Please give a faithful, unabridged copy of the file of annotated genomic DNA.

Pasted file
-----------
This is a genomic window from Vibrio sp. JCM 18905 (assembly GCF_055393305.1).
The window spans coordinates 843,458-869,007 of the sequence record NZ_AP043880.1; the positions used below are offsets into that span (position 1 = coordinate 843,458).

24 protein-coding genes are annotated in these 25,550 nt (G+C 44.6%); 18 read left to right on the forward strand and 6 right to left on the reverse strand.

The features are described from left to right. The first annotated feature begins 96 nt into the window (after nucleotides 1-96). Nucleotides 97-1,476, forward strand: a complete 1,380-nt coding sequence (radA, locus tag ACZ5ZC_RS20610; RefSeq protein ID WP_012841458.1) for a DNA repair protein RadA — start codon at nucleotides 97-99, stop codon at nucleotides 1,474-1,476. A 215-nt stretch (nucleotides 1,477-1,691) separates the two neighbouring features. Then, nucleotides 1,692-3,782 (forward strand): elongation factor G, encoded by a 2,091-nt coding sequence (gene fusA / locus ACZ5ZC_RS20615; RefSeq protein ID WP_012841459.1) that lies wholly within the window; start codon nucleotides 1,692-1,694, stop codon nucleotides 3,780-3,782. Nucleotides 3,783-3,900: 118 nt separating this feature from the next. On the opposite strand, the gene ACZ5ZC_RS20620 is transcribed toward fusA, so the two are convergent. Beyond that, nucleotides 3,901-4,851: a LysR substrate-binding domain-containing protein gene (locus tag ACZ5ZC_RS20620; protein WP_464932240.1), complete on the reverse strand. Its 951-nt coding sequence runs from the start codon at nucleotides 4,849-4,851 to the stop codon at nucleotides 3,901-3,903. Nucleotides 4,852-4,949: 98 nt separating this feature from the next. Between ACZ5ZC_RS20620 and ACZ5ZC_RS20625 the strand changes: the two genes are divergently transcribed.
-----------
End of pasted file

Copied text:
This is a genomic window from Vibrio sp. JCM 18905 (assembly GCF_055393305.1).
The window spans coordinates 843,458-869,007 of the sequence record NZ_AP043880.1; the positions used below are offsets into that span (position 1 = coordinate 843,458).

24 protein-coding genes are annotated in these 25,550 nt (G+C 44.6%); 18 read left to right on the forward strand and 6 right to left on the reverse strand.

The features are described from left to right. The first annotated feature begins 96 nt into the window (after nucleotides 1-96). Nucleotides 97-1,476, forward strand: a complete 1,380-nt coding sequence (radA, locus tag ACZ5ZC_RS20610; RefSeq protein ID WP_012841458.1) for a DNA repair protein RadA — start codon at nucleotides 97-99, stop codon at nucleotides 1,474-1,476. A 215-nt stretch (nucleotides 1,477-1,691) separates the two neighbouring features. Then, nucleotides 1,692-3,782 (forward strand): elongation factor G, encoded by a 2,091-nt coding sequence (gene fusA / locus ACZ5ZC_RS20615; RefSeq protein ID WP_012841459.1) that lies wholly within the window; start codon nucleotides 1,692-1,694, stop codon nucleotides 3,780-3,782. Nucleotides 3,783-3,900: 118 nt separating this feature from the next. On the opposite strand, the gene ACZ5ZC_RS20620 is transcribed toward fusA, so the two are convergent. Beyond that, nucleotides 3,901-4,851: a LysR substrate-binding domain-containing protein gene (locus tag ACZ5ZC_RS20620; protein WP_464932240.1), complete on the reverse strand. Its 951-nt coding sequence runs from the start codon at nucleotides 4,849-4,851 to the stop codon at nucleotides 3,901-3,903. Nucleotides 4,852-4,949: 98 nt separating this feature from the next. Between ACZ5ZC_RS20620 and ACZ5ZC_RS20625 the strand changes: the two genes are divergently transcribed.